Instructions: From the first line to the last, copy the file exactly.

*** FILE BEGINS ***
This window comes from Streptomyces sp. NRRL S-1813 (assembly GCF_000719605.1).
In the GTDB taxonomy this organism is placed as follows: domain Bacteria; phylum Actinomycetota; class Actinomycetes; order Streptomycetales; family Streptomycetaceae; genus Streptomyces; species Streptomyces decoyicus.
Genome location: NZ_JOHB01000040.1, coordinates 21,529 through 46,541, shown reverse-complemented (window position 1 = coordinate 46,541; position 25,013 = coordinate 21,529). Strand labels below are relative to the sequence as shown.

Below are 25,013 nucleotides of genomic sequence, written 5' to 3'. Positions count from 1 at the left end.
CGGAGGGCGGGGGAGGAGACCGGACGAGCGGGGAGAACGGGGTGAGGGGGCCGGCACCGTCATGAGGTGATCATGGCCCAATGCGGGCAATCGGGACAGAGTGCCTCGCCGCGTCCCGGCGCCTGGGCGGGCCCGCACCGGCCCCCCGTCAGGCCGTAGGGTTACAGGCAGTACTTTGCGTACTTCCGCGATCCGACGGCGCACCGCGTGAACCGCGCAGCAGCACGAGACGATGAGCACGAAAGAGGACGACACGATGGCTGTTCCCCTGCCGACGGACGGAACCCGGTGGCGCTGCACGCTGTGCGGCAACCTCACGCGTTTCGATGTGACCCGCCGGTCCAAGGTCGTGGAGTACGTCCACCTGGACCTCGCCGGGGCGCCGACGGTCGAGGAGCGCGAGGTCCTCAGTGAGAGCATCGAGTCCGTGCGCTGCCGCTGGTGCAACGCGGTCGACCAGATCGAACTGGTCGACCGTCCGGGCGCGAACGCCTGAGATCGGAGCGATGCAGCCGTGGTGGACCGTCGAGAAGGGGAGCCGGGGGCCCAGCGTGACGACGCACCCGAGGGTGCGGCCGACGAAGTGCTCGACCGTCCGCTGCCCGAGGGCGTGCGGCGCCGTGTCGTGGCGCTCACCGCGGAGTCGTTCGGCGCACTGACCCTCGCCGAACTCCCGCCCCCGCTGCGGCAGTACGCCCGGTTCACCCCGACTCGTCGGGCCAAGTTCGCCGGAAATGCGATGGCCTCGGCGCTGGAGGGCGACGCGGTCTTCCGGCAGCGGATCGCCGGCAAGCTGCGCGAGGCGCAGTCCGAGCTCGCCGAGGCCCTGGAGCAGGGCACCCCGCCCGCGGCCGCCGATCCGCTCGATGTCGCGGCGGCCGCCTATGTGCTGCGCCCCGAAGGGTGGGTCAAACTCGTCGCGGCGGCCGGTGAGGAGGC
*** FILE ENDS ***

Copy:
This window comes from Streptomyces sp. NRRL S-1813 (assembly GCF_000719605.1).
In the GTDB taxonomy this organism is placed as follows: domain Bacteria; phylum Actinomycetota; class Actinomycetes; order Streptomycetales; family Streptomycetaceae; genus Streptomyces; species Streptomyces decoyicus.
Genome location: NZ_JOHB01000040.1, coordinates 21,529 through 46,541, shown reverse-complemented (window position 1 = coordinate 46,541; position 25,013 = coordinate 21,529). Strand labels below are relative to the sequence as shown.

Below are 25,013 nucleotides of genomic sequence, written 5' to 3'. Positions count from 1 at the left end.
CGGAGGGCGGGGGAGGAGACCGGACGAGCGGGGAGAACGGGGTGAGGGGGCCGGCACCGTCATGAGGTGATCATGGCCCAATGCGGGCAATCGGGACAGAGTGCCTCGCCGCGTCCCGGCGCCTGGGCGGGCCCGCACCGGCCCCCCGTCAGGCCGTAGGGTTACAGGCAGTACTTTGCGTACTTCCGCGATCCGACGGCGCACCGCGTGAACCGCGCAGCAGCACGAGACGATGAGCACGAAAGAGGACGACACGATGGCTGTTCCCCTGCCGACGGACGGAACCCGGTGGCGCTGCACGCTGTGCGGCAACCTCACGCGTTTCGATGTGACCCGCCGGTCCAAGGTCGTGGAGTACGTCCACCTGGACCTCGCCGGGGCGCCGACGGTCGAGGAGCGCGAGGTCCTCAGTGAGAGCATCGAGTCCGTGCGCTGCCGCTGGTGCAACGCGGTCGACCAGATCGAACTGGTCGACCGTCCGGGCGCGAACGCCTGAGATCGGAGCGATGCAGCCGTGGTGGACCGTCGAGAAGGGGAGCCGGGGGCCCAGCGTGACGACGCACCCGAGGGTGCGGCCGACGAAGTGCTCGACCGTCCGCTGCCCGAGGGCGTGCGGCGCCGTGTCGTGGCGCTCACCGCGGAGTCGTTCGGCGCACTGACCCTCGCCGAACTCCCGCCCCCGCTGCGGCAGTACGCCCGGTTCACCCCGACTCGTCGGGCCAAGTTCGCCGGAAATGCGATGGCCTCGGCGCTGGAGGGCGACGCGGTCTTCCGGCAGCGGATCGCCGGCAAGCTGCGCGAGGCGCAGTCCGAGCTCGCCGAGGCCCTGGAGCAGGGCACCCCGCCCGCGGCCGCCGATCCGCTCGATGTCGCGGCGGCCGCCTATGTGCTGCGCCCCGAAGGGTGGGTCAAACTCGTCGCGGCGGCCGGTGAGGAGGC